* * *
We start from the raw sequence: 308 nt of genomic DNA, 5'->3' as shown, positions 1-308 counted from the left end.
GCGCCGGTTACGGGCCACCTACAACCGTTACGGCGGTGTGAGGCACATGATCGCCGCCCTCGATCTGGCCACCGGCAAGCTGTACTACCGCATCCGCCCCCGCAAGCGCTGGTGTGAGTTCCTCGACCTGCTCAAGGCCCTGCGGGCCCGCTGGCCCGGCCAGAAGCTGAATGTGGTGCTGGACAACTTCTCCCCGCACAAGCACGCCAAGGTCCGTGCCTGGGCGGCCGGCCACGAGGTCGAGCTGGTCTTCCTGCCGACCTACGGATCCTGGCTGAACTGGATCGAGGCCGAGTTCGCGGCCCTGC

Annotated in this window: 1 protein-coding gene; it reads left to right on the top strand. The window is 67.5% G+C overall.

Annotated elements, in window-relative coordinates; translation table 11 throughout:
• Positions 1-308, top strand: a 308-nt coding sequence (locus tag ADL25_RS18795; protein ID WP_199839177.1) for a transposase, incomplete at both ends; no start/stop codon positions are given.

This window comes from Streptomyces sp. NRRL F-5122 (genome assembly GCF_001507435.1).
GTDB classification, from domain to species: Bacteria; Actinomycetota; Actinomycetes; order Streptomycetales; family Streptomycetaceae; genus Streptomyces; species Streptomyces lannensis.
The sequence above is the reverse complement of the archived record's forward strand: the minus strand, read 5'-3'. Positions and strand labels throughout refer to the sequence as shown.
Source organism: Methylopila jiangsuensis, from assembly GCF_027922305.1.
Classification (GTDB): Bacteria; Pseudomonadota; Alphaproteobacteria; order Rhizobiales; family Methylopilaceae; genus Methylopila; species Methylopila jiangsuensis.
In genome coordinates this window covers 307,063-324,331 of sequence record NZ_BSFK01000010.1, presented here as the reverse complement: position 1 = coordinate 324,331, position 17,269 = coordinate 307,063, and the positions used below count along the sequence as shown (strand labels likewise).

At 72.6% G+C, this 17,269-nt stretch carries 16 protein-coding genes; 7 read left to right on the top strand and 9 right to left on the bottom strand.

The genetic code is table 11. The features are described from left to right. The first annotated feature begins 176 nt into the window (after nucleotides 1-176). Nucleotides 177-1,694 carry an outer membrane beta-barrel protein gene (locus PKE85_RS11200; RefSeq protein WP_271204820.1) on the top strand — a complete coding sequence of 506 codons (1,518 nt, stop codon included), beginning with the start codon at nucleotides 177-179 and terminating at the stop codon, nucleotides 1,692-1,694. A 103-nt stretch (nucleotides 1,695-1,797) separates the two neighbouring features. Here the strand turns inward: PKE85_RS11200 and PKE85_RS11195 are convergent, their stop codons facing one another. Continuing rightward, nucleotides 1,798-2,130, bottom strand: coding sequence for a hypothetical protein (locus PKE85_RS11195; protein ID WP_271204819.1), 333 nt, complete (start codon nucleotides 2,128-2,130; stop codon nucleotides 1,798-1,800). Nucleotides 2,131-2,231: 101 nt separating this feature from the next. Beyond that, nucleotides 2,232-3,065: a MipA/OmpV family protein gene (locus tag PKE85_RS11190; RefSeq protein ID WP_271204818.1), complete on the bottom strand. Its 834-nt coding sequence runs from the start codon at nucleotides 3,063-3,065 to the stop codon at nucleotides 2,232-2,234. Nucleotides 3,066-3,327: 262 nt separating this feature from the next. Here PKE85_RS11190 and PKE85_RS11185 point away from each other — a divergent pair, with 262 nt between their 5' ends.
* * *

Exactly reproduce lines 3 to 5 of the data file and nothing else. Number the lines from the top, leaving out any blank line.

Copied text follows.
Annotated in this window: 1 protein-coding gene; it reads left to right on the top strand. The window is 67.5% G+C overall.

Annotated elements, in window-relative coordinates; translation table 11 throughout:
• Positions 1-308, top strand: a 308-nt coding sequence (locus tag ADL25_RS18795; protein ID WP_199839177.1) for a transposase, incomplete at both ends; no start/stop codon positions are given.